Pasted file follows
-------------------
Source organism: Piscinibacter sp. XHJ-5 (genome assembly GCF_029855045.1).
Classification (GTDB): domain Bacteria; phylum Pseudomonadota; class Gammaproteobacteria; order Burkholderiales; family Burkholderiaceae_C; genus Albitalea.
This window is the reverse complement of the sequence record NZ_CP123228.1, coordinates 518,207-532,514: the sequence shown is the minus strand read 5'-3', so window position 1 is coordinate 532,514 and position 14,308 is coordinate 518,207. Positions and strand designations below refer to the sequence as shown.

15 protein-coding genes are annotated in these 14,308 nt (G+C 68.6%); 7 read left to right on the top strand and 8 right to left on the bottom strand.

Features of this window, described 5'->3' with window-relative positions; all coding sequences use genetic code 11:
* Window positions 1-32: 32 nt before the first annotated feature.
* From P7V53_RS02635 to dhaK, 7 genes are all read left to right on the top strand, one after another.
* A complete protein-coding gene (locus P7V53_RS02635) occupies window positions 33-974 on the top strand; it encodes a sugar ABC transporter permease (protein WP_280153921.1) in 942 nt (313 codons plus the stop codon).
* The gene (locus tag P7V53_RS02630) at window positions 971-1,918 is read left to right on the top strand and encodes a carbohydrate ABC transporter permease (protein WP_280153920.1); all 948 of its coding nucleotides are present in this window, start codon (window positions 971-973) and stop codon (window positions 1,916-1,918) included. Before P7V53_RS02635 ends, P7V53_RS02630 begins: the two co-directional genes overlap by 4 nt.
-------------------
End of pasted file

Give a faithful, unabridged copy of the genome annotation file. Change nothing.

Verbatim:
Source organism: Piscinibacter sp. XHJ-5 (genome assembly GCF_029855045.1).
Classification (GTDB): domain Bacteria; phylum Pseudomonadota; class Gammaproteobacteria; order Burkholderiales; family Burkholderiaceae_C; genus Albitalea.
This window is the reverse complement of the sequence record NZ_CP123228.1, coordinates 518,207-532,514: the sequence shown is the minus strand read 5'-3', so window position 1 is coordinate 532,514 and position 14,308 is coordinate 518,207. Positions and strand designations below refer to the sequence as shown.

15 protein-coding genes are annotated in these 14,308 nt (G+C 68.6%); 7 read left to right on the top strand and 8 right to left on the bottom strand.

Features of this window, described 5'->3' with window-relative positions; all coding sequences use genetic code 11:
* Window positions 1-32: 32 nt before the first annotated feature.
* From P7V53_RS02635 to dhaK, 7 genes are all read left to right on the top strand, one after another.
* A complete protein-coding gene (locus P7V53_RS02635) occupies window positions 33-974 on the top strand; it encodes a sugar ABC transporter permease (protein WP_280153921.1) in 942 nt (313 codons plus the stop codon).
* The gene (locus tag P7V53_RS02630) at window positions 971-1,918 is read left to right on the top strand and encodes a carbohydrate ABC transporter permease (protein WP_280153920.1); all 948 of its coding nucleotides are present in this window, start codon (window positions 971-973) and stop codon (window positions 1,916-1,918) included. Before P7V53_RS02635 ends, P7V53_RS02630 begins: the two co-directional genes overlap by 4 nt.